Updated 6.45pm

Work on the controversial Central Link road widening project cannot begin until at least one further month, to allow time for an appeal to be heard from residents and NGOs.

The request to suspend the permit of the project was approved during an Environmental and Planning Review tribunal hearing on Tuesday.

Members of the tribunal took the decision to freeze the project, since once started “the development is not easily reversible.” 

Designed to ease traffic congestion between Rabat and Mrie─žel, the project has attracted significant backlash from residents and environmental activists. 

The Infrastructure Malta project has led to protests from environmental groups over plans to uproot hundreds of mature and protected trees, demolish some buildings and encroach on nearly 50,000 square metres of farmland. 

Eight NGOs and seven residents argued that all works should be suspended pending an appeal against the entire project.

They argue that it is full of inaccuracies and misleading statements and that planners gave the go-ahead on the basis of unseen documents.

'Propaganda'

Commenting on the decision, Claire Bonello, the lawyer representing the appellants, said that while they had been given a very strict timeframe for the appeal they were prepared for the sittings to proceed.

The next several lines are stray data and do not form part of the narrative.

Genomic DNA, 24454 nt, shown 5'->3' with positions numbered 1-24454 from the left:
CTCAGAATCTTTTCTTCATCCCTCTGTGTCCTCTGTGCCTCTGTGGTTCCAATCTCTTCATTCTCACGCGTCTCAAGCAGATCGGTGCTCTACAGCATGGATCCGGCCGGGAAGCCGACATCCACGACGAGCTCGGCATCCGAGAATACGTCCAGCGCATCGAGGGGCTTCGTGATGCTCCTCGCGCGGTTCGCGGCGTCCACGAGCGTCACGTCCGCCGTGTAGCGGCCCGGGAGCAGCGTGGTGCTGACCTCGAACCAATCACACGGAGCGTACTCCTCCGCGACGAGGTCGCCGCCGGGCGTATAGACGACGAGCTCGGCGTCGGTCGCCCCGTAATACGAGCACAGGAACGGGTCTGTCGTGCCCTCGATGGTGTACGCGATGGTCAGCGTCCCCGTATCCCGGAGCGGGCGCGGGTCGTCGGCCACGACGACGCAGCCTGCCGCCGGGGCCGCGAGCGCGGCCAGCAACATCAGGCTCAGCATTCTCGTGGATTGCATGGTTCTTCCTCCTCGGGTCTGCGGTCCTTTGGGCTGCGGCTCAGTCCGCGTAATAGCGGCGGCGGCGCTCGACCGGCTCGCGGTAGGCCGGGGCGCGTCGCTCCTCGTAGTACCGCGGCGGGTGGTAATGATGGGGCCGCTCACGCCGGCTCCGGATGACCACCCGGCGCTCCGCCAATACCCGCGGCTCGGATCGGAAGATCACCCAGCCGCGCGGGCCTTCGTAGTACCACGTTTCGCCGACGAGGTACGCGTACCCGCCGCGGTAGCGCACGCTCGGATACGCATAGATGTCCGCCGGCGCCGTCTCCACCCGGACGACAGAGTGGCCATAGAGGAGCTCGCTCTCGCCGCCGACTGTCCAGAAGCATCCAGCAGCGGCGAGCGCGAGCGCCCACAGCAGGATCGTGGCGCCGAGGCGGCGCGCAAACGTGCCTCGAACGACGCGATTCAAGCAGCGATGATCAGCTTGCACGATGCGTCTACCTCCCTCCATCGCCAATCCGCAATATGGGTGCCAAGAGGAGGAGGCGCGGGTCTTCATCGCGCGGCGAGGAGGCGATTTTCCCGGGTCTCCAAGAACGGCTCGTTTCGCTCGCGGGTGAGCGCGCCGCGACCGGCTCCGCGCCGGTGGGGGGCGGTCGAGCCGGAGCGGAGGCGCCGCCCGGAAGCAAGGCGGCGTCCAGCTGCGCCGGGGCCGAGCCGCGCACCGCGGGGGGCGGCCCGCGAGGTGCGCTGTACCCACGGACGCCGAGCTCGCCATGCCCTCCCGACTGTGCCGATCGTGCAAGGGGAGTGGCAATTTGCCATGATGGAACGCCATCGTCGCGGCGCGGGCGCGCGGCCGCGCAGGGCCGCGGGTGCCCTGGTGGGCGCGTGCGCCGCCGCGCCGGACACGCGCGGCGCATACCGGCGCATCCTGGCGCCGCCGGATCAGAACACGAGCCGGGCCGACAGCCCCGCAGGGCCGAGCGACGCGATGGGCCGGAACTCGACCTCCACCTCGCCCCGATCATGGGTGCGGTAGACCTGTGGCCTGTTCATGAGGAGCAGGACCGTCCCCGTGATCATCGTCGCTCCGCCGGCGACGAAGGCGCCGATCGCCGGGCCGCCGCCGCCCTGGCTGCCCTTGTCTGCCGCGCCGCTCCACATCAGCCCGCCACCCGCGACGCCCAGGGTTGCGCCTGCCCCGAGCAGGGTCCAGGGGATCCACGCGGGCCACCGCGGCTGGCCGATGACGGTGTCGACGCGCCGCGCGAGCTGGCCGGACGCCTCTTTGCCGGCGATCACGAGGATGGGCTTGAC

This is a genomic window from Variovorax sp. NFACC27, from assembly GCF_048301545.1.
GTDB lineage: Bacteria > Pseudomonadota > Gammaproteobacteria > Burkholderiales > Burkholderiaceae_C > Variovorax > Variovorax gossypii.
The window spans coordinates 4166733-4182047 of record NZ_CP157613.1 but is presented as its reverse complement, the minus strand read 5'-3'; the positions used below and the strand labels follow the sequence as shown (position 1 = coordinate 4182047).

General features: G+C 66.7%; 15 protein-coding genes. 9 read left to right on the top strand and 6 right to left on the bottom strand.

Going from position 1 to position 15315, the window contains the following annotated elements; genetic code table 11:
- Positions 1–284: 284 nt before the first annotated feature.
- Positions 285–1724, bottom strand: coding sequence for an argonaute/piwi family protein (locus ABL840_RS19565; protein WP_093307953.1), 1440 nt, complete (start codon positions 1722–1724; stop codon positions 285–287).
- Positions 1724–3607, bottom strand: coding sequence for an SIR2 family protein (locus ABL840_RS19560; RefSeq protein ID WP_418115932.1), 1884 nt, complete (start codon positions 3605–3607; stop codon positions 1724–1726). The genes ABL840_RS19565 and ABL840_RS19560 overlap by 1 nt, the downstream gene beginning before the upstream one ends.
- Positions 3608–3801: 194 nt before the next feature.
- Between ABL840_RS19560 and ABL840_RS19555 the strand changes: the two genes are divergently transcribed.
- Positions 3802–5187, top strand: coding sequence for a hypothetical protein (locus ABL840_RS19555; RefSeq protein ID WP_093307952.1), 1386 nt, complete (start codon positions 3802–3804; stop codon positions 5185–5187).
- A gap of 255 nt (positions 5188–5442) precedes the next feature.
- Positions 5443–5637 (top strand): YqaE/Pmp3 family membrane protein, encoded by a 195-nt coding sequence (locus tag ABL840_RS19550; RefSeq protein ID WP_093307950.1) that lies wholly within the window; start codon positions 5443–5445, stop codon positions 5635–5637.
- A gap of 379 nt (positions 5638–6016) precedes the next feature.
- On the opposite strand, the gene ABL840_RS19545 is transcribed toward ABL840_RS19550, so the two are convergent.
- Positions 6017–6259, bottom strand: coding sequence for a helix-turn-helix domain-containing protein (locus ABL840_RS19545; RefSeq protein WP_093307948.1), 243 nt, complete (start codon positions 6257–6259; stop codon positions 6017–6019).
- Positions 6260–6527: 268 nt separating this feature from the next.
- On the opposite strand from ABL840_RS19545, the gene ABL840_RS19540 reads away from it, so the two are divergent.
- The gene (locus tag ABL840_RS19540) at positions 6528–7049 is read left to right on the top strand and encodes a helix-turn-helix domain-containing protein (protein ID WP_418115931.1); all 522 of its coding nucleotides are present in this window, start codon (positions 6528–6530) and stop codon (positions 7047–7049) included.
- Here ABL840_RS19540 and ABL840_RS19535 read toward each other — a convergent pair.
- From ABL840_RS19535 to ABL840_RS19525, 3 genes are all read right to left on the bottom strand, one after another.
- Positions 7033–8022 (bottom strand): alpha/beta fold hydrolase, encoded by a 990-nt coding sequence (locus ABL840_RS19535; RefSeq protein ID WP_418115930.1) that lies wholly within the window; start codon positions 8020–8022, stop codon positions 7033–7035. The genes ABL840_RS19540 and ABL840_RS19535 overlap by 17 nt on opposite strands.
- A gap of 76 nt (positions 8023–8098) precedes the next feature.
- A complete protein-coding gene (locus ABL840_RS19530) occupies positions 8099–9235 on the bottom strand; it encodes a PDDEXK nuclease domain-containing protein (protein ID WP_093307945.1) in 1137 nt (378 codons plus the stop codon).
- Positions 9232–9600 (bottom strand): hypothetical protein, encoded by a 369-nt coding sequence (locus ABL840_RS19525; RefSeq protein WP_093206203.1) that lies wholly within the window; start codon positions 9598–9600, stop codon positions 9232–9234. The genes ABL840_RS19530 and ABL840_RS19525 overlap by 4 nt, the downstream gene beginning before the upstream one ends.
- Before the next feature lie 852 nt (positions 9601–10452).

Since the project had been given the go-ahead she had been inundated with calls and emails and personal requests to carry on with this case. 

“It seems that the public is not swallowing the propaganda, the billboards, the deceptive advertising in favour of this project, because the reality on the ground is that this is not a long term solution, it is not even a short-term solution but will be contributing to even more traffic,” she said.

She asserted that she would make sure that all the money and support that she received from the public to appeal this project will be well spent.

Due to its status as a national project the appeal will have to be heard and decided upon within a month.

During this month there will be at least three appeal sittings during which witnesses will be called by both parties to provide evidence.

Government to summon ERA as a witness

The Environmental Resources Authority (ERA), which has been criticised for having approved the project, will act as a witness of the defendant.

Dr Bonello was also granted permission to hold a site visit during the appeal, so the members of the tribunal “can see for themselves the site that they are going to destroy.”

Last month, the ERA said that it would not be issuing a permit for Infrastructure Malta to uproot trees until the appeal is decided. 

Asked by Times of Malta for a comment on Tuesday’s hearing, a spokesperson for Moviment Graffiti said that the decision was just, since there would be no sense in appealing when works on the project had already commenced. 

Furthermore, she said the organisation were positive that people’s pressure works. “We’ll continue the fight as we owe it to the people who contributed to the crowdfunding and to our future.”

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